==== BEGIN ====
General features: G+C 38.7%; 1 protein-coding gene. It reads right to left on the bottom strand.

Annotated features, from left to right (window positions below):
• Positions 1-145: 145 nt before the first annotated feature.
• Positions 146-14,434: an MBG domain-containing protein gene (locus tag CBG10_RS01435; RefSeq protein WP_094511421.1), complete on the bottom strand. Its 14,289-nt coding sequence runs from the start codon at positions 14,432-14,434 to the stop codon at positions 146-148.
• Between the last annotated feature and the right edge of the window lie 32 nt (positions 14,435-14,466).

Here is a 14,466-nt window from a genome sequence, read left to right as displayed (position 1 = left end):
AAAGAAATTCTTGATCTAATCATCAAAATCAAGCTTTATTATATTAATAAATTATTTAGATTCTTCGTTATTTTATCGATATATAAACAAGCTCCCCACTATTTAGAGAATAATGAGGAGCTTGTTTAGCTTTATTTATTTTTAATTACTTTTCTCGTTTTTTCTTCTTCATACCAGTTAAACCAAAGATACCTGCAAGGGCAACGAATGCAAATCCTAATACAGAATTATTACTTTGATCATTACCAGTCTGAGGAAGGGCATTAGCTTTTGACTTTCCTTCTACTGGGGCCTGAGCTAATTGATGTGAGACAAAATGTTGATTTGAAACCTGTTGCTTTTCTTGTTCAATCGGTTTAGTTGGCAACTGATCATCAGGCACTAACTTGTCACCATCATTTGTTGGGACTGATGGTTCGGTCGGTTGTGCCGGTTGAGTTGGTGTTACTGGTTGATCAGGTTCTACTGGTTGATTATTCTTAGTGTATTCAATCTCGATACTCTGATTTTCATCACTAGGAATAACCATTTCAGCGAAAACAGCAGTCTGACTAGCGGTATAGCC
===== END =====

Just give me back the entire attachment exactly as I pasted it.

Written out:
General features: G+C 38.7%; 1 protein-coding gene. It reads right to left on the bottom strand.

Annotated features, from left to right (window positions below):
• Positions 1-145: 145 nt before the first annotated feature.
• Positions 146-14,434: an MBG domain-containing protein gene (locus tag CBG10_RS01435; RefSeq protein WP_094511421.1), complete on the bottom strand. Its 14,289-nt coding sequence runs from the start codon at positions 14,432-14,434 to the stop codon at positions 146-148.
• Between the last annotated feature and the right edge of the window lie 32 nt (positions 14,435-14,466).

Here is a 14,466-nt window from a genome sequence, read left to right as displayed (position 1 = left end):
AAAGAAATTCTTGATCTAATCATCAAAATCAAGCTTTATTATATTAATAAATTATTTAGATTCTTCGTTATTTTATCGATATATAAACAAGCTCCCCACTATTTAGAGAATAATGAGGAGCTTGTTTAGCTTTATTTATTTTTAATTACTTTTCTCGTTTTTTCTTCTTCATACCAGTTAAACCAAAGATACCTGCAAGGGCAACGAATGCAAATCCTAATACAGAATTATTACTTTGATCATTACCAGTCTGAGGAAGGGCATTAGCTTTTGACTTTCCTTCTACTGGGGCCTGAGCTAATTGATGTGAGACAAAATGTTGATTTGAAACCTGTTGCTTTTCTTGTTCAATCGGTTTAGTTGGCAACTGATCATCAGGCACTAACTTGTCACCATCATTTGTTGGGACTGATGGTTCGGTCGGTTGTGCCGGTTGAGTTGGTGTTACTGGTTGATCAGGTTCTACTGGTTGATTATTCTTAGTGTATTCAATCTCGATACTCTGATTTTCATCACTAGGAATAACCATTTCAGCGAAAACAGCAGTCTGACTAGCGGTATAGCC